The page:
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Welcoming people with disabilities to your church

The United Reformed Church’s free guide to welcoming people with disabilities to your church or place of worship.

Making everyone welcome

Equalities legislation means that all churches should make provision for people with disabilities. The United Reformed Church aspires to go beyond this and ‘intends in spirit and in deed to promote equality of opportunity and diversity in all spheres of its activity’.

Disability is defined as ‘a physical or mental impairment that has a substantial and long-term adverse effect on the ability to carry out normal day-to-day activities’. ‘Long term’ means having lasted or is likely to last more than 12 months.

Anyone who has a disability, or who is associated with a disabled person, or who is mistakenly perceived as being disabled is protected by the legislation.

It is important to think broadly; do not make assumptions and consider those with less obvious disabilities. Some, but not all, mobility problems are easy to see; but consider also those who have poor strength or dexterity; have learning difficulties; have impaired vision or hearing; those with dementia; those on the autistic spectrum or those who have any illness or health condition which affects day to day living.

In addition to those who are covered by the legal definition, in order to embrace the concept of access for all, churches should consider others who may have difficulty in accessing certain facilities or services, for example: pregnant women; those particularly large or small in stature (including children); parents or others in charge of small children; those suffering mental ill-health; and those with injuries.

intends in spirit and in deed to promote equality of opportunity and diversity in all spheres of its activity.

A church’s duty in respect of people with disabilites

A church’s primary purpose is for worship. This is a service which it provides for all people. Most churches have wider activities, whether organised by themselves or by other organisations, eg activities for groups (perhaps in a church hall), concerts, education, etc. All are covered by the requirements of accessibility.

The requirement of the Equality Act is to make ‘reasonable’ adjustments and, for example, providing disabled access via a rear entrance would meet the requirements of the Act. However, churches should aspire to full equality where everyone enters by the front door both physically and metaphorically.

What are our responsibilities?

The Equality Act sets out three core responsibilities or requirements in relation to those with disabilities:

1. Where the way that things are done puts a person with disabilities at a substantial disadvantage to people who are not disabled, then reasonable steps should be taken to avoid the disadvantage. In other words, this is about how things are done or how information is supplied. This might include such things as large print hymn books and notice sheets, people available to help someone from a car or into or around a building, and so on.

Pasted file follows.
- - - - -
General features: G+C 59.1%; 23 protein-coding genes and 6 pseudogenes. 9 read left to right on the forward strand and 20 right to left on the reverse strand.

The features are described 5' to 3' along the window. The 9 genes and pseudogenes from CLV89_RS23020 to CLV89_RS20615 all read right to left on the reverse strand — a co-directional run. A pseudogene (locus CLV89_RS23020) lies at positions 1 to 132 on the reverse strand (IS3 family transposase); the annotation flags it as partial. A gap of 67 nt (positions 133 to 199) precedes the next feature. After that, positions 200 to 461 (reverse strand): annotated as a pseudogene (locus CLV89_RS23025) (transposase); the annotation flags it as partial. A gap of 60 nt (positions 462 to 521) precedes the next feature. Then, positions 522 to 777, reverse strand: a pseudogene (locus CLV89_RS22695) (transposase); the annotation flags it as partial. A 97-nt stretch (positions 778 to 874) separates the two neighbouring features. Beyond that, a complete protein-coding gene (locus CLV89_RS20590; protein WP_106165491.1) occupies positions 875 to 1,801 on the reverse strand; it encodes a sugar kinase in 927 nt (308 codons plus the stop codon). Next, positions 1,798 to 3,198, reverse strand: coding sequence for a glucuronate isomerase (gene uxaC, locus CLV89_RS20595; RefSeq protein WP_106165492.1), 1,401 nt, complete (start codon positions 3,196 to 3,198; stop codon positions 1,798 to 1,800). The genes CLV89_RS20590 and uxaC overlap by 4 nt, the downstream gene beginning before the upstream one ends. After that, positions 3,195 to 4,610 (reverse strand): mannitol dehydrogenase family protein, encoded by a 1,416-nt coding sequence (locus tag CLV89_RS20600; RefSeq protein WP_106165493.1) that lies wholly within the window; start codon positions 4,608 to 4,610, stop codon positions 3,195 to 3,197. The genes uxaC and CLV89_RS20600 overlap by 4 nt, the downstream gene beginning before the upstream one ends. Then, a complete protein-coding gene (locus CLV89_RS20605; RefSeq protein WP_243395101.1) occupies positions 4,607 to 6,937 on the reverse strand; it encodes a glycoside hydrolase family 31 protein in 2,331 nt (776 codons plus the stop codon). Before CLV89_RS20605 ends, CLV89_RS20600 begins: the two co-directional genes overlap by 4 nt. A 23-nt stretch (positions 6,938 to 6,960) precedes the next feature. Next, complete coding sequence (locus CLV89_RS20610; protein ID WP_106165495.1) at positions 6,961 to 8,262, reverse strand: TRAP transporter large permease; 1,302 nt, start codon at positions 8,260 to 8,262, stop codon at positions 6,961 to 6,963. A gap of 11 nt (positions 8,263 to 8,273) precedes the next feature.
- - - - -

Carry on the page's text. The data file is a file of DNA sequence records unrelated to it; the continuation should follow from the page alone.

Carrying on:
2. Where a physical feature puts a disabled person at a substantial disadvantage compared to people who are not disabled, then reasonable steps must be taken to remove, alter or ensure users can avoid it. This might include such things as providing a ramp to allow wheelchair users to gain access to premises otherwise reached by steps, widening an entrance or providing a handrail.

3. For employees, where a disabled person would be put at a substantial disadvantage compared to someone who is not disabled without the provision of an auxiliary aid, then reasonable steps must be taken to provide that aid. This might include special software to allow use of a computer by a visually impaired administrator.

Reasonable adjustments and cost

One of the key factors as to whether it is reasonable to make a particular adjustment will be the cost of so doing in relation to the resources of the church. However, lack of funds is not an excuse not to think about what can be achieved and to investigate options. It may be possible to phase in changes on a particular timescale to meet financial and other objectives. If this is the case, it is important to set a realistic and justifiable timescale rather than putting things off indefinitely.

Some measures are relatively simple to implement and give immediate benefit. For instance, providing (and maintaining) colour contrast to assist the visually impaired (e.g. highlighting changes in level and the nosings on steps, etc.), rearranging furniture such as chairs, making sure routes are well signed and clear of obstacles, providing handrails etc. Simple things like clear signs around your building, easy to use door handles, large print copies of magazines and service sheets can be implemented at little cost with some thought and modest effort.